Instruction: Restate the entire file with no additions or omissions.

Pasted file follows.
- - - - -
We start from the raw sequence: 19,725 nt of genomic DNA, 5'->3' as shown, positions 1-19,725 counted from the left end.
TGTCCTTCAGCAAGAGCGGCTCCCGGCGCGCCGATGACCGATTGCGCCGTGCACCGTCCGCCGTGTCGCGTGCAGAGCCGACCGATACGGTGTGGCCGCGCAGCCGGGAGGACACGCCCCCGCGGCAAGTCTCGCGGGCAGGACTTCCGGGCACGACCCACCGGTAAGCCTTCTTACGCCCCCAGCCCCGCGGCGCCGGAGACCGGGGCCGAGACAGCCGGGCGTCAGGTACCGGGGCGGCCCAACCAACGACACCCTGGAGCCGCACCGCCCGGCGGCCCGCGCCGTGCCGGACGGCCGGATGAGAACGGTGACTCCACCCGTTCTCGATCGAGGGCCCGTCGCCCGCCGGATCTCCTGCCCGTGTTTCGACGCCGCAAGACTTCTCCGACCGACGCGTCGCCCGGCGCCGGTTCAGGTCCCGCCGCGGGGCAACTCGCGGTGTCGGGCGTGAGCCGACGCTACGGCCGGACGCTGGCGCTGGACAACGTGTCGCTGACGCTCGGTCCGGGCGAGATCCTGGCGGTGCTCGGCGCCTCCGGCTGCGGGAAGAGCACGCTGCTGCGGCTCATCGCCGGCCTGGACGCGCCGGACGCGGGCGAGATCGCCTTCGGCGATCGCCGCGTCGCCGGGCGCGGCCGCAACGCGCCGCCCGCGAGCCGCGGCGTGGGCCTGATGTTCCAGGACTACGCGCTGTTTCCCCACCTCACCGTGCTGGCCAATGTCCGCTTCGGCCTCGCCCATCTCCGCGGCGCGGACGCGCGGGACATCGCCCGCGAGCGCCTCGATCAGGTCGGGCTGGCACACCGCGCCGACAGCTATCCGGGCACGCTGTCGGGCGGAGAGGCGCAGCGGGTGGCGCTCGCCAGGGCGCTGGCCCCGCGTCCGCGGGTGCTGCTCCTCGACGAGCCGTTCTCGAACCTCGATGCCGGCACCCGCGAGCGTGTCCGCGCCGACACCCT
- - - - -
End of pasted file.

We start from the raw sequence: 19,725 nt of genomic DNA, 5'->3' as shown, positions 1-19,725 counted from the left end.
TGTCCTTCAGCAAGAGCGGCTCCCGGCGCGCCGATGACCGATTGCGCCGTGCACCGTCCGCCGTGTCGCGTGCAGAGCCGACCGATACGGTGTGGCCGCGCAGCCGGGAGGACACGCCCCCGCGGCAAGTCTCGCGGGCAGGACTTCCGGGCACGACCCACCGGTAAGCCTTCTTACGCCCCCAGCCCCGCGGCGCCGGAGACCGGGGCCGAGACAGCCGGGCGTCAGGTACCGGGGCGGCCCAACCAACGACACCCTGGAGCCGCACCGCCCGGCGGCCCGCGCCGTGCCGGACGGCCGGATGAGAACGGTGACTCCACCCGTTCTCGATCGAGGGCCCGTCGCCCGCCGGATCTCCTGCCCGTGTTTCGACGCCGCAAGACTTCTCCGACCGACGCGTCGCCCGGCGCCGGTTCAGGTCCCGCCGCGGGGCAACTCGCGGTGTCGGGCGTGAGCCGACGCTACGGCCGGACGCTGGCGCTGGACAACGTGTCGCTGACGCTCGGTCCGGGCGAGATCCTGGCGGTGCTCGGCGCCTCCGGCTGCGGGAAGAGCACGCTGCTGCGGCTCATCGCCGGCCTGGACGCGCCGGACGCGGGCGAGATCGCCTTCGGCGATCGCCGCGTCGCCGGGCGCGGCCGCAACGCGCCGCCCGCGAGCCGCGGCGTGGGCCTGATGTTCCAGGACTACGCGCTGTTTCCCCACCTCACCGTGCTGGCCAATGTCCGCTTCGGCCTCGCCCATCTCCGCGGCGCGGACGCGCGGGACATCGCCCGCGAGCGCCTCGATCAGGTCGGGCTGGCACACCGCGCCGACAGCTATCCGGGCACGCTGTCGGGCGGAGAGGCGCAGCGGGTGGCGCTCGCCAGGGCGCTGGCCCCGCGTCCGCGGGTGCTGCTCCTCGACGAGCCGTTCTCGAACCTCGATGCCGGCACCCGCGAGCGTGTCCGCGCCGACACCCT